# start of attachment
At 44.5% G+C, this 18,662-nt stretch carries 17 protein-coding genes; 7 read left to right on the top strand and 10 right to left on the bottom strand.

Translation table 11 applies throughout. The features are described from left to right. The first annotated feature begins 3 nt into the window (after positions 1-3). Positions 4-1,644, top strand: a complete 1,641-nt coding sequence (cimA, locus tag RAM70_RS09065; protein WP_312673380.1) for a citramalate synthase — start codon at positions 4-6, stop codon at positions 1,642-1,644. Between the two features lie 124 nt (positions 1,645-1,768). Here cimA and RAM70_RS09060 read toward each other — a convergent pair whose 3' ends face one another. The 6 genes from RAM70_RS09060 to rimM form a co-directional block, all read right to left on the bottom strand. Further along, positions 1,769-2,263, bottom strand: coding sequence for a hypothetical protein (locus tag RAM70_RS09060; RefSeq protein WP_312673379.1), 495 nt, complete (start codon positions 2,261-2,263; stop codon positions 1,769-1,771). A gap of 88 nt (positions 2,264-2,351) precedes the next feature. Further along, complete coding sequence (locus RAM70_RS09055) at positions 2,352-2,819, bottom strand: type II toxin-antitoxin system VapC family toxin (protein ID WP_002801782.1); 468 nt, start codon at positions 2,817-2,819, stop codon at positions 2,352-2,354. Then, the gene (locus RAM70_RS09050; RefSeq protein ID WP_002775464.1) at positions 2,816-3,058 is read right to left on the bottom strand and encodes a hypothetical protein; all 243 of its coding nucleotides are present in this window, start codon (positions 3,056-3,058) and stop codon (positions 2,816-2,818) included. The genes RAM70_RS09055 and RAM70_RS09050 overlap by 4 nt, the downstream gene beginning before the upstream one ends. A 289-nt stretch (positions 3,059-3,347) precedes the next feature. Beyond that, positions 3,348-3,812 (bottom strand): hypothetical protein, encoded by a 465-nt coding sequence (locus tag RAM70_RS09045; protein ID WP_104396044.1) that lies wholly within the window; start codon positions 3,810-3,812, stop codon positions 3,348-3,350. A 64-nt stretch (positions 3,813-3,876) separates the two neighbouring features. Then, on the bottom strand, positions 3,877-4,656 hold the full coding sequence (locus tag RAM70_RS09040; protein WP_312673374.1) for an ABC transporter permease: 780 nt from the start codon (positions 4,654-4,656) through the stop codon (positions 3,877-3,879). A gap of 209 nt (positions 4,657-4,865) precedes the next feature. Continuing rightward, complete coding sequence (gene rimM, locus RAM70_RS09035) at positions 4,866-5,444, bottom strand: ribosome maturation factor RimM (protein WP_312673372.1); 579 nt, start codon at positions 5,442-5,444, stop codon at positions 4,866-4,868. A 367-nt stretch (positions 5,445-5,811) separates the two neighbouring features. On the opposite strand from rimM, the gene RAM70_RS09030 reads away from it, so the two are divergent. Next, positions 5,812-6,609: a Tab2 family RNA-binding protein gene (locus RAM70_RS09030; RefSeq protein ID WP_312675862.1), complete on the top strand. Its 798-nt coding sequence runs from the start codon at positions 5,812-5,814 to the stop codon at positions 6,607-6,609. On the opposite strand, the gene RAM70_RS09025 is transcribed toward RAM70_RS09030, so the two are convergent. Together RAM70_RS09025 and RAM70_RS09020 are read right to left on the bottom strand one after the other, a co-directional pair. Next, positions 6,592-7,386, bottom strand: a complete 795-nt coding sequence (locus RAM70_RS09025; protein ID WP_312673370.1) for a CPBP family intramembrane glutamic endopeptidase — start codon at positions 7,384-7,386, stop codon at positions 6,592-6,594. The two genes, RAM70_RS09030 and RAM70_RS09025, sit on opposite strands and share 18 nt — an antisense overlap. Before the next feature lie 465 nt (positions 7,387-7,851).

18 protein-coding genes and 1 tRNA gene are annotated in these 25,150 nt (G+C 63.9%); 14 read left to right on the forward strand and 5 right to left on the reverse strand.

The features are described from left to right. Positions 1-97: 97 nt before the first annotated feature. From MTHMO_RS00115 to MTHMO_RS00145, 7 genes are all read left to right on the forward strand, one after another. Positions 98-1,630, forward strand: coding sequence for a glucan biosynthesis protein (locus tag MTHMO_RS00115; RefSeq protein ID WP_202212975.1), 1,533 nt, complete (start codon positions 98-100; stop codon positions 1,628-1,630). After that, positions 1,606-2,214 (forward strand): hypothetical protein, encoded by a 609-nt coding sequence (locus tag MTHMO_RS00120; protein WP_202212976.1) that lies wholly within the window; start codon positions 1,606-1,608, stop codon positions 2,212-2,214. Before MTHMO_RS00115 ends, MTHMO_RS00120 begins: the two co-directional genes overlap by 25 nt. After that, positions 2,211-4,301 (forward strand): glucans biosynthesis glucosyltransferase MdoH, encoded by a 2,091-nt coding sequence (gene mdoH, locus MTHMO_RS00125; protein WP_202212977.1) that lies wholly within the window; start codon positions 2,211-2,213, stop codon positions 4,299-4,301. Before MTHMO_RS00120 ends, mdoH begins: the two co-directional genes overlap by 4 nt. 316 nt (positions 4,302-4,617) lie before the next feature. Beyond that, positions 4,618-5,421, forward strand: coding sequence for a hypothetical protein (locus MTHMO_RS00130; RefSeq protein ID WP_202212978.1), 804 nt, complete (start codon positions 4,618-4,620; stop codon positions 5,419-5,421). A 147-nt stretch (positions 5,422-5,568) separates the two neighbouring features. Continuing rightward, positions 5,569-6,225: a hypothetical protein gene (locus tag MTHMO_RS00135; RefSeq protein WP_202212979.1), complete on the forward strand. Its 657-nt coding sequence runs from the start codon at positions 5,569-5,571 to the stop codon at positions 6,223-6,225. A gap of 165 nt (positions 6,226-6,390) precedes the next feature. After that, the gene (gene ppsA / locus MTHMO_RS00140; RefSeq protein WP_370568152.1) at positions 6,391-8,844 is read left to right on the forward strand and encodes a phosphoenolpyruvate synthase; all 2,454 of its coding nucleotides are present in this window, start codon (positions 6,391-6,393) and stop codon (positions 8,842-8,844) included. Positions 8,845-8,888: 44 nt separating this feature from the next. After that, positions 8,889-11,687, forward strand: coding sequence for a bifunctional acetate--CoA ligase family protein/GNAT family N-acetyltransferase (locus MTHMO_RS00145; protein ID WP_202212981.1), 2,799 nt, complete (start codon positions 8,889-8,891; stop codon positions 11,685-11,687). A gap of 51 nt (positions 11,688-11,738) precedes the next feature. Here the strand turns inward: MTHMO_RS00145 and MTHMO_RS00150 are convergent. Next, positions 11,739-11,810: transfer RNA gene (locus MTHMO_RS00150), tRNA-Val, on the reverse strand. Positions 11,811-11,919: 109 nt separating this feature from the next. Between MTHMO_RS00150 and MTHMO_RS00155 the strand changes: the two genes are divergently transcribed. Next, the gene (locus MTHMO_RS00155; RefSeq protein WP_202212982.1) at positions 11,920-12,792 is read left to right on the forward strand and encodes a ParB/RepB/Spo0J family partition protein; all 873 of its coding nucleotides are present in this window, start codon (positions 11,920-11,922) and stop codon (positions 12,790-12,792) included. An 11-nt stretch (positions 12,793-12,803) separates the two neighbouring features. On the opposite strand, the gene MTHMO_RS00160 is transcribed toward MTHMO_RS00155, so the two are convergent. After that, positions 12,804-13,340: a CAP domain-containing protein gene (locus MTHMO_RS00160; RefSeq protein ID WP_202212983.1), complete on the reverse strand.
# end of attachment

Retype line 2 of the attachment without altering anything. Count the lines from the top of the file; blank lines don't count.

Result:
Translation table 11 applies throughout. The features are described from left to right. The first annotated feature begins 3 nt into the window (after positions 1-3). Positions 4-1,644, top strand: a complete 1,641-nt coding sequence (cimA, locus tag RAM70_RS09065; protein WP_312673380.1) for a citramalate synthase — start codon at positions 4-6, stop codon at positions 1,642-1,644. Between the two features lie 124 nt (positions 1,645-1,768). Here cimA and RAM70_RS09060 read toward each other — a convergent pair whose 3' ends face one another. The 6 genes from RAM70_RS09060 to rimM form a co-directional block, all read right to left on the bottom strand. Further along, positions 1,769-2,263, bottom strand: coding sequence for a hypothetical protein (locus tag RAM70_RS09060; RefSeq protein WP_312673379.1), 495 nt, complete (start codon positions 2,261-2,263; stop codon positions 1,769-1,771). A gap of 88 nt (positions 2,264-2,351) precedes the next feature. Further along, complete coding sequence (locus RAM70_RS09055) at positions 2,352-2,819, bottom strand: type II toxin-antitoxin system VapC family toxin (protein ID WP_002801782.1); 468 nt, start codon at positions 2,817-2,819, stop codon at positions 2,352-2,354. Then, the gene (locus RAM70_RS09050; RefSeq protein ID WP_002775464.1) at positions 2,816-3,058 is read right to left on the bottom strand and encodes a hypothetical protein; all 243 of its coding nucleotides are present in this window, start codon (positions 3,056-3,058) and stop codon (positions 2,816-2,818) included. The genes RAM70_RS09055 and RAM70_RS09050 overlap by 4 nt, the downstream gene beginning before the upstream one ends. A 289-nt stretch (positions 3,059-3,347) precedes the next feature. Beyond that, positions 3,348-3,812 (bottom strand): hypothetical protein, encoded by a 465-nt coding sequence (locus tag RAM70_RS09045; protein ID WP_104396044.1) that lies wholly within the window; start codon positions 3,810-3,812, stop codon positions 3,348-3,350. A 64-nt stretch (positions 3,813-3,876) separates the two neighbouring features. Then, on the bottom strand, positions 3,877-4,656 hold the full coding sequence (locus tag RAM70_RS09040; protein WP_312673374.1) for an ABC transporter permease: 780 nt from the start codon (positions 4,654-4,656) through the stop codon (positions 3,877-3,879). A gap of 209 nt (positions 4,657-4,865) precedes the next feature. Continuing rightward, complete coding sequence (gene rimM, locus RAM70_RS09035) at positions 4,866-5,444, bottom strand: ribosome maturation factor RimM (protein WP_312673372.1); 579 nt, start codon at positions 5,442-5,444, stop codon at positions 4,866-4,868. A 367-nt stretch (positions 5,445-5,811) separates the two neighbouring features. On the opposite strand from rimM, the gene RAM70_RS09030 reads away from it, so the two are divergent. Next, positions 5,812-6,609: a Tab2 family RNA-binding protein gene (locus RAM70_RS09030; RefSeq protein ID WP_312675862.1), complete on the top strand. Its 798-nt coding sequence runs from the start codon at positions 5,812-5,814 to the stop codon at positions 6,607-6,609. On the opposite strand, the gene RAM70_RS09025 is transcribed toward RAM70_RS09030, so the two are convergent. Together RAM70_RS09025 and RAM70_RS09020 are read right to left on the bottom strand one after the other, a co-directional pair. Next, positions 6,592-7,386, bottom strand: a complete 795-nt coding sequence (locus RAM70_RS09025; protein ID WP_312673370.1) for a CPBP family intramembrane glutamic endopeptidase — start codon at positions 7,384-7,386, stop codon at positions 6,592-6,594. The two genes, RAM70_RS09030 and RAM70_RS09025, sit on opposite strands and share 18 nt — an antisense overlap. Before the next feature lie 465 nt (positions 7,387-7,851).